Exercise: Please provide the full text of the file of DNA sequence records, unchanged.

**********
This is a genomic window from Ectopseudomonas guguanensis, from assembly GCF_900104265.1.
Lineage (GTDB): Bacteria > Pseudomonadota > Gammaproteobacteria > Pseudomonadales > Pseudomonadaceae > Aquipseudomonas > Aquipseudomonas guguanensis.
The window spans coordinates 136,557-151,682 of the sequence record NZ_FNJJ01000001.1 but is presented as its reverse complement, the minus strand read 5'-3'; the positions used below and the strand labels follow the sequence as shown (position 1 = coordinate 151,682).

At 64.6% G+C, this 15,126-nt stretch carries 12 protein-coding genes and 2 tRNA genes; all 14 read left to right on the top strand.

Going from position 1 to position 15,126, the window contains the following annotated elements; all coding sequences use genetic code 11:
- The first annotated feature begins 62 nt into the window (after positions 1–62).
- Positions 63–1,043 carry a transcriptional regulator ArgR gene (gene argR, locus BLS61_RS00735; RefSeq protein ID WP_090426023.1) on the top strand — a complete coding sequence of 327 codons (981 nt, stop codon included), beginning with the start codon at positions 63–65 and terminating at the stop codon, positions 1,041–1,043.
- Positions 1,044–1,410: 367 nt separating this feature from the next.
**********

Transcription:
This is a genomic window from Ectopseudomonas guguanensis, from assembly GCF_900104265.1.
Lineage (GTDB): Bacteria > Pseudomonadota > Gammaproteobacteria > Pseudomonadales > Pseudomonadaceae > Aquipseudomonas > Aquipseudomonas guguanensis.
The window spans coordinates 136,557-151,682 of the sequence record NZ_FNJJ01000001.1 but is presented as its reverse complement, the minus strand read 5'-3'; the positions used below and the strand labels follow the sequence as shown (position 1 = coordinate 151,682).

At 64.6% G+C, this 15,126-nt stretch carries 12 protein-coding genes and 2 tRNA genes; all 14 read left to right on the top strand.

Going from position 1 to position 15,126, the window contains the following annotated elements; all coding sequences use genetic code 11:
- The first annotated feature begins 62 nt into the window (after positions 1–62).
- Positions 63–1,043 carry a transcriptional regulator ArgR gene (gene argR, locus BLS61_RS00735; RefSeq protein ID WP_090426023.1) on the top strand — a complete coding sequence of 327 codons (981 nt, stop codon included), beginning with the start codon at positions 63–65 and terminating at the stop codon, positions 1,041–1,043.
- Positions 1,044–1,410: 367 nt separating this feature from the next.